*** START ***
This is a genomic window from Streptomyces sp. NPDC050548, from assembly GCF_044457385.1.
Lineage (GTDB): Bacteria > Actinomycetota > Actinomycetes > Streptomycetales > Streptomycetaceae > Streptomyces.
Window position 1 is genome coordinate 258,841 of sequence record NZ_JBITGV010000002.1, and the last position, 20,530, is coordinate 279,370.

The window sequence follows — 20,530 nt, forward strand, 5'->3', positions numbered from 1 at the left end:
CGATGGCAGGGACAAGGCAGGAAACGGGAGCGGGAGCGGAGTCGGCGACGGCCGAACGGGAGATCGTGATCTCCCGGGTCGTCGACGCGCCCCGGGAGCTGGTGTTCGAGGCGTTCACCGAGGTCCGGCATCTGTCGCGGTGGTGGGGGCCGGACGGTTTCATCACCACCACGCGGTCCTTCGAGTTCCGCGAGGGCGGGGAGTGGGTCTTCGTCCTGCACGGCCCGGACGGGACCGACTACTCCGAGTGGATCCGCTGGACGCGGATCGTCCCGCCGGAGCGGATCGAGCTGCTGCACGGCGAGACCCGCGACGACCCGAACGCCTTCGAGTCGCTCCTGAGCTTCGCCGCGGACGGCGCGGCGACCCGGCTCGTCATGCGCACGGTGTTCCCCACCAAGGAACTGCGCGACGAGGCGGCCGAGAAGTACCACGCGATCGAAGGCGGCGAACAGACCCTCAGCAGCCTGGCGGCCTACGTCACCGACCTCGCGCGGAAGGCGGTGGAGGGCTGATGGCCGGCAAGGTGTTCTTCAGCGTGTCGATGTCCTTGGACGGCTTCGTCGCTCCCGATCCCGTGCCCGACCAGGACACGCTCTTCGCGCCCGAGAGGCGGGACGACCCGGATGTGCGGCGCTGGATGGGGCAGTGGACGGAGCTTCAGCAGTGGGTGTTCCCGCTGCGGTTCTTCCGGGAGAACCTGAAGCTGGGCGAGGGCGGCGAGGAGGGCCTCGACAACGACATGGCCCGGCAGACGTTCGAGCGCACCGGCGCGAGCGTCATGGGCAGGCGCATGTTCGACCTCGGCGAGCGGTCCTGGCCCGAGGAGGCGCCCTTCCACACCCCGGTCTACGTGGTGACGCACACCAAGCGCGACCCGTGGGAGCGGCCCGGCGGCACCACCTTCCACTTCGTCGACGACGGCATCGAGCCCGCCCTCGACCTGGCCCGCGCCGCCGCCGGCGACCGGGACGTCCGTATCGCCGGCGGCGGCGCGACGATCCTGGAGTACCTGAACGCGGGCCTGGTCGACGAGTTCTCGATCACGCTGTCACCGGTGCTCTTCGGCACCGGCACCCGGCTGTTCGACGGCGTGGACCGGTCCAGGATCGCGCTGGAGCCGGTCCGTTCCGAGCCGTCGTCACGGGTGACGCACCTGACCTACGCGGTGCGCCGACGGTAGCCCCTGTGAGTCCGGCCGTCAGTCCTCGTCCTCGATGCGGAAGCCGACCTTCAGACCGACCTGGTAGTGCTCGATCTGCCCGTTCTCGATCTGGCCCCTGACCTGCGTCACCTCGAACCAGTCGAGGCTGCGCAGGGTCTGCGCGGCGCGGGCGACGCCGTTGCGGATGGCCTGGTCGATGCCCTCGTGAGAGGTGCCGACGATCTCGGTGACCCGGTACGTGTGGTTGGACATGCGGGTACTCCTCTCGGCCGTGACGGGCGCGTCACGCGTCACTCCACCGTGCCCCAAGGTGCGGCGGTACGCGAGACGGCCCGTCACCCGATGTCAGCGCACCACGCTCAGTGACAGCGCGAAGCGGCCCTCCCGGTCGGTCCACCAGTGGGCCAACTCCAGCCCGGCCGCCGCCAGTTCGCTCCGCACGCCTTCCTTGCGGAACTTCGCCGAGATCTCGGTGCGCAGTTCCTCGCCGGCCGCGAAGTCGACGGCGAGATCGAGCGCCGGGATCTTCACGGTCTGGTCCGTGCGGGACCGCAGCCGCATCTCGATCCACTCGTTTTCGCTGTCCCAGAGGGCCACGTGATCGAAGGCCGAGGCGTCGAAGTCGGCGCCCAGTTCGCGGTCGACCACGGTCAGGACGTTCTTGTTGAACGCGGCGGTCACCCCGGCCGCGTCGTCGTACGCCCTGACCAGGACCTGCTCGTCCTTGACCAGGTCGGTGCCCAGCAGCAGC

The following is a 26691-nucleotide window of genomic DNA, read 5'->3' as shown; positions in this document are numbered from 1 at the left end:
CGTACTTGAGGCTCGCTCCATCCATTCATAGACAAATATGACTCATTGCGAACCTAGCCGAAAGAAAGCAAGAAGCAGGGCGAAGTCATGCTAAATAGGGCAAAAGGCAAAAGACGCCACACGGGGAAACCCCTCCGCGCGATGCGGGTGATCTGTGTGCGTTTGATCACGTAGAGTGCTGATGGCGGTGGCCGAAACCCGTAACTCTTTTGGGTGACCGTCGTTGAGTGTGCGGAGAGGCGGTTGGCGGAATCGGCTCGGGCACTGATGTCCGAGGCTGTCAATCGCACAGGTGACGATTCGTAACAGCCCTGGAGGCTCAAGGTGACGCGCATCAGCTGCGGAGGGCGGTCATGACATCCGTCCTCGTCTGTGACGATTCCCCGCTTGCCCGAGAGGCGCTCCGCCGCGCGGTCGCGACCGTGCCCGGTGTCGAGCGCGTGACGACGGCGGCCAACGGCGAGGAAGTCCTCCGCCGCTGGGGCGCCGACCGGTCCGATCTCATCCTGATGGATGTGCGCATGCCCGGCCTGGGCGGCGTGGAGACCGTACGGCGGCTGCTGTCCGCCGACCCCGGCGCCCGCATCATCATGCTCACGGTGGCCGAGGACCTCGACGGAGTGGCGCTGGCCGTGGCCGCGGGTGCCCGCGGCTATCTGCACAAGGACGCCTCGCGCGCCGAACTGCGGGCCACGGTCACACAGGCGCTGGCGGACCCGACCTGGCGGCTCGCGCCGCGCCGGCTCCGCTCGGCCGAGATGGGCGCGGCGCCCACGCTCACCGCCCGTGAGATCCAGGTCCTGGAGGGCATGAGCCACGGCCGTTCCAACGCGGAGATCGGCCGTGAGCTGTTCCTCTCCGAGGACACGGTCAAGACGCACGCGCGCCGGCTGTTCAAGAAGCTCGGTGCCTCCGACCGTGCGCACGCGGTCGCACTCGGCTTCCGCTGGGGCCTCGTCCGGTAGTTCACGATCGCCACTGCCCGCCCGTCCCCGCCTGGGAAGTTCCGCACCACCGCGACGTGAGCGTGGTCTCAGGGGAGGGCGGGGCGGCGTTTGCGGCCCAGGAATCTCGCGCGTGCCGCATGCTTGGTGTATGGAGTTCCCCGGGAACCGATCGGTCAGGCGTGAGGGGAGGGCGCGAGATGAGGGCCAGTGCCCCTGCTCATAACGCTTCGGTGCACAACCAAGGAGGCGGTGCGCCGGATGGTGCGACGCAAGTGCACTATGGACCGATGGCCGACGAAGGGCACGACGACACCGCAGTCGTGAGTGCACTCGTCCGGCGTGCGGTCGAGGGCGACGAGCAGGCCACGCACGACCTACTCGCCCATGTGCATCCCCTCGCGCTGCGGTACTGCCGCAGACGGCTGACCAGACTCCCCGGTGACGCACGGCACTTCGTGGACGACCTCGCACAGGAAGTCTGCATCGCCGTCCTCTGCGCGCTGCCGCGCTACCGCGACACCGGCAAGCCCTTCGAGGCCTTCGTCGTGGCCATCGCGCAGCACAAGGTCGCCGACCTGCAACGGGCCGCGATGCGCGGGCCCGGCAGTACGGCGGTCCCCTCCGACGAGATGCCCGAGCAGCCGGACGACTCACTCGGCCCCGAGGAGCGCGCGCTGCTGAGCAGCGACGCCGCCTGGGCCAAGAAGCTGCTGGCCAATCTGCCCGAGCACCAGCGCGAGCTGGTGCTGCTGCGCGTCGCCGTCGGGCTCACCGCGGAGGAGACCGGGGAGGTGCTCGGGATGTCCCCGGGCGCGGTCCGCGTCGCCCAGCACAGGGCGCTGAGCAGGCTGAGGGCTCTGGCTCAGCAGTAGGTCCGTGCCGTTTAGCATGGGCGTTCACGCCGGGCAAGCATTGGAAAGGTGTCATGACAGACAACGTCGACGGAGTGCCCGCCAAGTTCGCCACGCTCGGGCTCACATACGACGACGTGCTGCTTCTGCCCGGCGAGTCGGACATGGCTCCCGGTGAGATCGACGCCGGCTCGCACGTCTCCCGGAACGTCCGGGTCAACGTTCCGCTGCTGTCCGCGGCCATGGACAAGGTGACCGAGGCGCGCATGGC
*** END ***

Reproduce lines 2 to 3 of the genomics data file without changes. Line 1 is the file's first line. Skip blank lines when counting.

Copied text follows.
Lineage (GTDB): Bacteria > Actinomycetota > Actinomycetes > Streptomycetales > Streptomycetaceae > Streptomyces.
Window position 1 is genome coordinate 258,841 of sequence record NZ_JBITGV010000002.1, and the last position, 20,530, is coordinate 279,370.